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HMRC internal manual

Inheritance Tax Manual

HM Revenue & Customs
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Pensions: IHT charges: general power over death benefits

Where the pension scheme member can nominate who will receive any lump sum death benefit, and the pension scheme provider is bound to comply with that nomination, the payment falls within the member’s estate. This is because the member has a general power that enables them to dispose of the property (IHTA84/s5(2) and IHTA84/s151(4)).

Most UK pension schemes allow members to nominate specified beneficiaries but these are generally not binding nominations. They are simply letters of wishes that record what the member would like to happen with the death benefits. Where pension scheme providers have discretion over the payment of death benefits (whether or not any letter of wishes is followed) the payment is not treated as part of the estate. This is the case even where discretion is exercised in favour of the estate or the personal representatives.

Some schemes may have a number of payment options available following the death of a member. For example, the options might be a lump sum death benefit or a nominee’s flexi-access drawdown fund. A member may make a binding nomination in connection with who should receive any flexi-access drawdown fund, but if the scheme provider can chose which type of death benefit to pay and the member cannot also make a binding nomination of any lump sum death benefit, the death benefits will not treated as part of the member’s estate on death. However, if the member can create a situation where the scheme provider has no choice and has to pay any death benefits in accordance with the member’s directions, the death benefits will be within the member’s estate on death. You should seek the advice of Technical before taking forward such an argument.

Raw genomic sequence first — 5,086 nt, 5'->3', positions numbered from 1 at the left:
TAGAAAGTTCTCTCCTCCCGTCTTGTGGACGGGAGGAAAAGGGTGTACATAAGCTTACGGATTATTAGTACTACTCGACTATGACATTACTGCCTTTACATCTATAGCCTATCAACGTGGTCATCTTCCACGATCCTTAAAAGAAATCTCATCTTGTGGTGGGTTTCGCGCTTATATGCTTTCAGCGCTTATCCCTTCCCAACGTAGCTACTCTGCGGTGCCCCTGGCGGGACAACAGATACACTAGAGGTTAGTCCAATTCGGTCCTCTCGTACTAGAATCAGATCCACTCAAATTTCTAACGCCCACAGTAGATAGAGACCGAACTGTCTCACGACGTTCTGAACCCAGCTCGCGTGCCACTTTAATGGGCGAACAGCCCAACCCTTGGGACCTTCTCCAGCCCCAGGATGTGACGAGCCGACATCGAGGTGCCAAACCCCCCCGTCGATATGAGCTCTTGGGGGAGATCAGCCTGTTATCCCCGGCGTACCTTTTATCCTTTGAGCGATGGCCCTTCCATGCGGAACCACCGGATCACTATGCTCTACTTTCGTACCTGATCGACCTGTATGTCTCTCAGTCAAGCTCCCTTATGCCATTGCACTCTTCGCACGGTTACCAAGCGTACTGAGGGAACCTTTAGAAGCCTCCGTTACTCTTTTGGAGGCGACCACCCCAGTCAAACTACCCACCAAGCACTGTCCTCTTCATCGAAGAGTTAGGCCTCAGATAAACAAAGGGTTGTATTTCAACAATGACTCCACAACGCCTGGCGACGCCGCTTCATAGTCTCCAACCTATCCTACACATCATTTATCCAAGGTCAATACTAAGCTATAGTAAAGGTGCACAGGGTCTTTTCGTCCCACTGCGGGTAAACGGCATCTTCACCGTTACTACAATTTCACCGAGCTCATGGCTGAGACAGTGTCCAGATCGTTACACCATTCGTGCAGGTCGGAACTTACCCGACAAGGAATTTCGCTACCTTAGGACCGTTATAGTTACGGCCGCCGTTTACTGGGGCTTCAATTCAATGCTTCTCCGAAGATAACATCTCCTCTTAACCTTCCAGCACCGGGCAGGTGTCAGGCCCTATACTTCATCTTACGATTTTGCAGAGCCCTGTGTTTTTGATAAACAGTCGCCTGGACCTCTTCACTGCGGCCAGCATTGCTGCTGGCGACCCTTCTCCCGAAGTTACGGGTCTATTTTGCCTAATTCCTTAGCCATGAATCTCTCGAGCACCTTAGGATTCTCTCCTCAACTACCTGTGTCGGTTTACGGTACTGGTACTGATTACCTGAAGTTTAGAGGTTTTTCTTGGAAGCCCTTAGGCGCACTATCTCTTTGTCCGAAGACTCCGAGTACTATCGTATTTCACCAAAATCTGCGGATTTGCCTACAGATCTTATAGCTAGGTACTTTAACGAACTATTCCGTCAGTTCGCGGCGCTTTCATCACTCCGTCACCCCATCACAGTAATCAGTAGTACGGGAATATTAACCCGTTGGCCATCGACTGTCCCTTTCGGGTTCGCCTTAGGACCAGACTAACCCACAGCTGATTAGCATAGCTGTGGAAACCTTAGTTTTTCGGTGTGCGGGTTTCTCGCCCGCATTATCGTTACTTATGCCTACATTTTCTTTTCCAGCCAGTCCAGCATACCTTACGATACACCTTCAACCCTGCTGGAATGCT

A binding nomination is most often seen in the case of non-UK schemes and some statutory schemes.

There are also other less likely situations where a person could have a general power to dispose of death benefits under a pension scheme. For example, where death benefits are assigned to a discretionary trust and the deceased had the power to appoint themselves or their estate as a potential beneficiary. However, in most cases where death benefits are assigned into trust, the pension scheme member, their personal representatives and their estate are specifically excluded from being beneficiaries.

The issue of a general power over property arose in the case of Kempe and another (personal representative of Lyon, deceased) v Inland Revenue Commissioners [2004] STC (SCD) 467. This case involved a term life policy where the policyholder could designate the beneficiaries who would receive the sum assured when he died. After the policyholder’s death the sum assured was paid to his sisters as the designated beneficiaries. It was held that the deceased did have a general power to dispose of the property, so it fell into his estate.